They Don’t Mess Around in Australia

by Trish on January 21, 2014

I have been reflecting about the differences between the Australian and Canadian judicial systems.

Last year Q107 co-host and program producer Derek Welsman made remarks on the air about a case where he served as foreman of a jury.  The person on trail was found guilty of  sexually assaulting three men he had met at a bathhouse, but the comments made by this morning show may have jeopardized the conviction, because the convicted man’s lawyer is now seeking a  judicial inquiry into the juror’s conduct, alleging Welsman’s on air comments showed that he was biased against gay men and prejudged the case.

Three days after the Sept. 27, 2013 verdict, Welsman talked on-air about what jurors had to decide before making their guilty finding. But in Canada, like in many countries, it is against the law for jurors to disclose details of their deliberations. To date, the broadcaster has not been charged.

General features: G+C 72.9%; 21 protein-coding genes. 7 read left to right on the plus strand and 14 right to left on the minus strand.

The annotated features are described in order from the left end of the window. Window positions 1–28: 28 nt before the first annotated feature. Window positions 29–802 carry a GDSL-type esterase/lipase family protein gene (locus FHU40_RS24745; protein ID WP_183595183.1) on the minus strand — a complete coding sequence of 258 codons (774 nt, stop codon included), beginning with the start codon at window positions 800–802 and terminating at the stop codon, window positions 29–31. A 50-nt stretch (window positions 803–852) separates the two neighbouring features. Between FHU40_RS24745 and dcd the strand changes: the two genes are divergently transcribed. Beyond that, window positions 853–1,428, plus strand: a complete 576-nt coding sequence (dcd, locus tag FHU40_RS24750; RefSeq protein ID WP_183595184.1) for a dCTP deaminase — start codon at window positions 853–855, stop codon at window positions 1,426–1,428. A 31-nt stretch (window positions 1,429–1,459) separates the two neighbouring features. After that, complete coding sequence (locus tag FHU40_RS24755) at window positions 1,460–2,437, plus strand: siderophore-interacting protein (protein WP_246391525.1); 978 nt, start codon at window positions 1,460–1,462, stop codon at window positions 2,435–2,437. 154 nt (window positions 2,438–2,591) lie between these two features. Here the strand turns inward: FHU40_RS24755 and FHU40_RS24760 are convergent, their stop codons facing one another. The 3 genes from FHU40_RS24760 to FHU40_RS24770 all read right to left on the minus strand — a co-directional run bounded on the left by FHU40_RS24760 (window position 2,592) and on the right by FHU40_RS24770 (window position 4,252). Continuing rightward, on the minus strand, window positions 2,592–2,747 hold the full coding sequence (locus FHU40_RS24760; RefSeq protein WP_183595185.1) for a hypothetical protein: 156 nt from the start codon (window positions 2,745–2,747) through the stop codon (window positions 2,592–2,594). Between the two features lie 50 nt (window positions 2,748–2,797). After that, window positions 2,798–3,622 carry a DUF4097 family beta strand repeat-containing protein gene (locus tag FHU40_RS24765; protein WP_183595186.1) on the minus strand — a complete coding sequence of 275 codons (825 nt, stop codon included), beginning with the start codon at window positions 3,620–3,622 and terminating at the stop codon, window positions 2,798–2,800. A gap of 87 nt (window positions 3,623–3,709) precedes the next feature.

Corus initially suspended the show in December, but by early January 2014 cancelled the show and announced the station would be going in a new direction.

Dhynch

In Melbourne, Australia, controversial broadcaster Derryn Hinch was found guilty last October of  breaching a non-publication order relating to details of  a murder trial, and for not removing the story from his blog after a suppression order was imposed. The judge in the case accused Hinch of deliberately undermining justice in Victoria. He was fined $100,000 or told he would go to jail for 50 days. Hench refused to pay the fine and was arrested on 17 January and taken to jail.

Perhaps the Canadian judicial system is still looking into the Derek Welsman matter and may still take action, especially if the conviction is overturned.

To be fair, there is more to the Australian story, and Hinch is also no stranger to controversy. If you would like to read why Hinch chose to go to jail you can read about it here

Perhaps what we can take away from both cases is that, as broadcasters, we have an obligation to obey the law. Having a microphone or a blog does not make us above the law and we cannot abuse our power or privilege.

 

Share

Leave a Comment